Thanks anyways. =)

  9. #9
    Code Goddess Prelude's Avatar
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    >They are classes, and as such have boolean operators right?
    Not necessarily. Though == is overloaded for the string class.

    >The only one I really need is '==' which I used, and it seemed to do what I wanted but...only once.
    For a string object or a C-style string? If it's the latter then you got lucky with a pointer comparison. If it's the former then you probably didn't use it right.
    My best code is written with the delete key.

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    The former. A C++ string's '==' operator is overloaded to compare the strings, obviously, but for some reason
    Code:
    while (buffer!="!"){
    only seemed to work once. Oh well, it's not of great importance, I'm just gonna try something different I think.

  11. #11
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    Post the rest of the code. I imagine the problem was elsewhere and you randomly decided that it was the library and not your own code that was the problem.
    My best code is written with the delete key.

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    Thumbs up

    The code's attatched to the thread I mentioned in the first post.
    And nah, I never blamed it on the library. I realize there's obviously something faulty with my code. =P That's why I posted it, so that maybe someone could point out what's wrong and I might learn from it. =)

  13. #13
    Code Goddess Prelude's Avatar
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    Fair enough. Now explain what you mean by "only seemed to work once". I'd rather go off of a short and detailed description of the problem than to go through the tedious steps of testing your relatively long code.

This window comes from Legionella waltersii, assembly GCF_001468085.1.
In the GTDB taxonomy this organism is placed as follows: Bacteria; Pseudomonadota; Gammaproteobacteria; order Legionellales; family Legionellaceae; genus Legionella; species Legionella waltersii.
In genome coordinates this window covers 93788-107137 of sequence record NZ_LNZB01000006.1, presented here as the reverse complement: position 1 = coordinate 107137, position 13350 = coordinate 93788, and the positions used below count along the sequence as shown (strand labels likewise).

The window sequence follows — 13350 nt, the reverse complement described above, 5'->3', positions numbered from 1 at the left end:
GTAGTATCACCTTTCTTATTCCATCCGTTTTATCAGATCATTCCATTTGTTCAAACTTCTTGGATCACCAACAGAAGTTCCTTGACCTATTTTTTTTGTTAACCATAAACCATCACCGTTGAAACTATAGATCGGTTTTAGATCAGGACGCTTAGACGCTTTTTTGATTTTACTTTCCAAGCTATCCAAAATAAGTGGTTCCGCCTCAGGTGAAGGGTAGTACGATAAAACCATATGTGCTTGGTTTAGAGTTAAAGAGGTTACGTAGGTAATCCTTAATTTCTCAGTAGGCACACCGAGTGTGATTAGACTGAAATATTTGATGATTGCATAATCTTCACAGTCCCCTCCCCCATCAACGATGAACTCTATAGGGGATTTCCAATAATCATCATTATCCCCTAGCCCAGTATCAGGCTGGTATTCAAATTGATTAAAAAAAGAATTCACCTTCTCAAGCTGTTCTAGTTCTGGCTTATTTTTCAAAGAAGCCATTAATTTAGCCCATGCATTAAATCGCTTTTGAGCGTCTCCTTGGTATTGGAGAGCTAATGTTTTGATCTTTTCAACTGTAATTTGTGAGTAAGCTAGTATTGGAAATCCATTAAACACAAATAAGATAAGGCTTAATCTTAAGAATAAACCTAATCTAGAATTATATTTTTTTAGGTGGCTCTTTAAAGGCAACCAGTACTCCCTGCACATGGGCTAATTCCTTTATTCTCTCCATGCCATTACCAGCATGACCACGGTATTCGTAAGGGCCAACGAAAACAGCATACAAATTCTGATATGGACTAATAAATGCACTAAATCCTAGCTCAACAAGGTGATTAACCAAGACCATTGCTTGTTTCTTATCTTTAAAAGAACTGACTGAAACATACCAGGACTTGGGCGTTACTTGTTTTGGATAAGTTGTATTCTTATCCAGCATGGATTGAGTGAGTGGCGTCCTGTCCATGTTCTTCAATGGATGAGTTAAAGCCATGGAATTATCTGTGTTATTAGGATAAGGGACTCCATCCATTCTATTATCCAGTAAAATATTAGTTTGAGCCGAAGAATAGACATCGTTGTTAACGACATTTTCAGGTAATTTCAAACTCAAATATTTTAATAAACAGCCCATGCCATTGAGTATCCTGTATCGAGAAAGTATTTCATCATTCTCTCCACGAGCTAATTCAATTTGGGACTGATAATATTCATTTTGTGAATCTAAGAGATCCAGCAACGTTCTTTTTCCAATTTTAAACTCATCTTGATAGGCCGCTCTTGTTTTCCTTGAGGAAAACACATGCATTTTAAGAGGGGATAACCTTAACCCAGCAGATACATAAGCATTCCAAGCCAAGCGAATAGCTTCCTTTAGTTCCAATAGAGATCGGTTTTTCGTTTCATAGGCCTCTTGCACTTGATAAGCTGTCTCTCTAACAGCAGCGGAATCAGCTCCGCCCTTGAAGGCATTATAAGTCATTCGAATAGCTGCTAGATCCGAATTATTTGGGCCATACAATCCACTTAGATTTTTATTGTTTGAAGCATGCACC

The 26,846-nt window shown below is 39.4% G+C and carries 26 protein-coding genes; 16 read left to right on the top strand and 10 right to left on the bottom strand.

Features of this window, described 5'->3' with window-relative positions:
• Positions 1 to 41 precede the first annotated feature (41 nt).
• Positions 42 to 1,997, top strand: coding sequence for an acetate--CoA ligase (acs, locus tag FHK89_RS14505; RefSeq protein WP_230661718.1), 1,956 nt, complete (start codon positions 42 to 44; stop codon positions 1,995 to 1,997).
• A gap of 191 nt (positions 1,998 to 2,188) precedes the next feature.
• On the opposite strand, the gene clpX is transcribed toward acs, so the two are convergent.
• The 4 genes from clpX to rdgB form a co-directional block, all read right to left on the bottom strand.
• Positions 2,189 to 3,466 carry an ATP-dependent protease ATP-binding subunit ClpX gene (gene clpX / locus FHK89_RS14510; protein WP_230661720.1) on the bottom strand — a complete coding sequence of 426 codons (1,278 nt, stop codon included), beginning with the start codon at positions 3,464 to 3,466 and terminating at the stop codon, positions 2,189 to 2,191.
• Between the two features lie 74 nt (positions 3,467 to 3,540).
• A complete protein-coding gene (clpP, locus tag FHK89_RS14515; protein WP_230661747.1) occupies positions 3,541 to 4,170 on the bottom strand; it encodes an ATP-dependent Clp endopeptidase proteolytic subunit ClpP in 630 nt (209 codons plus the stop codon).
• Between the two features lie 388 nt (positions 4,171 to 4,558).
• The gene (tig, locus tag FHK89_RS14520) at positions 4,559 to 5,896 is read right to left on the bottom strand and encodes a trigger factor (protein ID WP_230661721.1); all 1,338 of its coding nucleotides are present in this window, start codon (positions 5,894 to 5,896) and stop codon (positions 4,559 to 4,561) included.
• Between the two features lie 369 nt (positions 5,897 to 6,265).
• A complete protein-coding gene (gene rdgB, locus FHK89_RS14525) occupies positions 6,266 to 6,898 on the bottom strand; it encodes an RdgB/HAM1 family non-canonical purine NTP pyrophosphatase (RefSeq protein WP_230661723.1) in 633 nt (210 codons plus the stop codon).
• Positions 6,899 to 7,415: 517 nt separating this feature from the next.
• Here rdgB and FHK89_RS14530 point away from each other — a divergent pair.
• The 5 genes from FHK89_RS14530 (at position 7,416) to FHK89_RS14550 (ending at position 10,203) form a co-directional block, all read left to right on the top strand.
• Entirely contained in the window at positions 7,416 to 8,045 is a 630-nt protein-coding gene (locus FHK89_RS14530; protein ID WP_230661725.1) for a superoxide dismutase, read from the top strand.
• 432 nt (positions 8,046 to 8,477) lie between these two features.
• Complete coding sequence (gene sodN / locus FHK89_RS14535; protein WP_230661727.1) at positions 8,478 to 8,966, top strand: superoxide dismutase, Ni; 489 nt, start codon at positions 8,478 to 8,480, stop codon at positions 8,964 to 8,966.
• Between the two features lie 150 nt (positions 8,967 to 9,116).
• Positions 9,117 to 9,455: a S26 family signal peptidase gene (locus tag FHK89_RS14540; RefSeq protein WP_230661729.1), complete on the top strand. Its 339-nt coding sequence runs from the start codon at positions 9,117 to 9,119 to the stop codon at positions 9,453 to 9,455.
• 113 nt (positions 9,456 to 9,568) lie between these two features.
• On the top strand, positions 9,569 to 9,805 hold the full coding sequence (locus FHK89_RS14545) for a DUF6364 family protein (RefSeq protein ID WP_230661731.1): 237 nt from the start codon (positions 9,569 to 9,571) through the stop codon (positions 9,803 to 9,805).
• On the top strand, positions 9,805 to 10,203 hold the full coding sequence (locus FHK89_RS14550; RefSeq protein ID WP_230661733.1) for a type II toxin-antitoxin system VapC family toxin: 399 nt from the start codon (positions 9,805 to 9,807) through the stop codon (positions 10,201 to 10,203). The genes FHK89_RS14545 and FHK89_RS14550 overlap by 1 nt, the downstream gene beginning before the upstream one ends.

My best code is written with the delete key.

  14. #14
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    Talking

    Bleh, I guess it's not so much that it only works once, it just...barely works at all. =P In some cases, the first list will save correctly (by finding that it first actually does exist, then making a representation of the new save file without the list being overwritten, then it just appends the 'new' list to the end as if it were actually a new list.

    Also sometimes it hits an infinite loop which makes it keep 'skipping over' the last line. (usually the last contact's phone number...)

    I'm still not sure why this is since for that loop i'm using two conditions, one that checks to see if the next line should be skipped over, and the other to see if the fstream is at the end of file.

    Egh, this is all a little complicated for me, so maybe I should take it down a notch and practice something easier or something that doesn't require saving. Any advice?